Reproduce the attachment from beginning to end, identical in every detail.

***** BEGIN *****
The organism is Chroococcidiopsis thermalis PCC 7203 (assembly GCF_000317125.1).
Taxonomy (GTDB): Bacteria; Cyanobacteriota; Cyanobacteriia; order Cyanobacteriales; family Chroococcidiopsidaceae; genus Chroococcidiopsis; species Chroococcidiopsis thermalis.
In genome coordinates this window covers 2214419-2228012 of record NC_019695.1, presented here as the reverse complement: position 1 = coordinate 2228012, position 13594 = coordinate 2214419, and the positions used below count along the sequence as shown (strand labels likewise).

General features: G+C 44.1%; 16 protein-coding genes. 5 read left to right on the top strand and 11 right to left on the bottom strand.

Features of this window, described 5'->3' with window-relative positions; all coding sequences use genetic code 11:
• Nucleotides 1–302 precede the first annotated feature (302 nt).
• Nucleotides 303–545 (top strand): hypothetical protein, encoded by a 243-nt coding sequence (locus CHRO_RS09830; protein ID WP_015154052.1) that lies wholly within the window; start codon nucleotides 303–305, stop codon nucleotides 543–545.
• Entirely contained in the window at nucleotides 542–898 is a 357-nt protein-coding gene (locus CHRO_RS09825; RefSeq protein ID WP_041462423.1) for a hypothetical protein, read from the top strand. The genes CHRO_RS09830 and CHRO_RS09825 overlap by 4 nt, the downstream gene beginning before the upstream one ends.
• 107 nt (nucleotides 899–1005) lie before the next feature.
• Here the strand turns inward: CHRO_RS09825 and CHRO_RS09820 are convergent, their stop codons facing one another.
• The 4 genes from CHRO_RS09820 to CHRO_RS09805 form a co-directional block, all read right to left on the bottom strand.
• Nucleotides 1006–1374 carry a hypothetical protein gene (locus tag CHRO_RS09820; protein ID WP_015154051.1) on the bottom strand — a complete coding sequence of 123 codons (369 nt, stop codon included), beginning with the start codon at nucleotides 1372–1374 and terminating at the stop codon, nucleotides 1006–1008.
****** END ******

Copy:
The organism is Chroococcidiopsis thermalis PCC 7203 (assembly GCF_000317125.1).
Taxonomy (GTDB): Bacteria; Cyanobacteriota; Cyanobacteriia; order Cyanobacteriales; family Chroococcidiopsidaceae; genus Chroococcidiopsis; species Chroococcidiopsis thermalis.
In genome coordinates this window covers 2214419-2228012 of record NC_019695.1, presented here as the reverse complement: position 1 = coordinate 2228012, position 13594 = coordinate 2214419, and the positions used below count along the sequence as shown (strand labels likewise).

General features: G+C 44.1%; 16 protein-coding genes. 5 read left to right on the top strand and 11 right to left on the bottom strand.

Features of this window, described 5'->3' with window-relative positions; all coding sequences use genetic code 11:
• Nucleotides 1–302 precede the first annotated feature (302 nt).
• Nucleotides 303–545 (top strand): hypothetical protein, encoded by a 243-nt coding sequence (locus CHRO_RS09830; protein ID WP_015154052.1) that lies wholly within the window; start codon nucleotides 303–305, stop codon nucleotides 543–545.
• Entirely contained in the window at nucleotides 542–898 is a 357-nt protein-coding gene (locus CHRO_RS09825; RefSeq protein ID WP_041462423.1) for a hypothetical protein, read from the top strand. The genes CHRO_RS09830 and CHRO_RS09825 overlap by 4 nt, the downstream gene beginning before the upstream one ends.
• 107 nt (nucleotides 899–1005) lie before the next feature.
• Here the strand turns inward: CHRO_RS09825 and CHRO_RS09820 are convergent, their stop codons facing one another.
• The 4 genes from CHRO_RS09820 to CHRO_RS09805 form a co-directional block, all read right to left on the bottom strand.
• Nucleotides 1006–1374 carry a hypothetical protein gene (locus tag CHRO_RS09820; protein ID WP_015154051.1) on the bottom strand — a complete coding sequence of 123 codons (369 nt, stop codon included), beginning with the start codon at nucleotides 1372–1374 and terminating at the stop codon, nucleotides 1006–1008.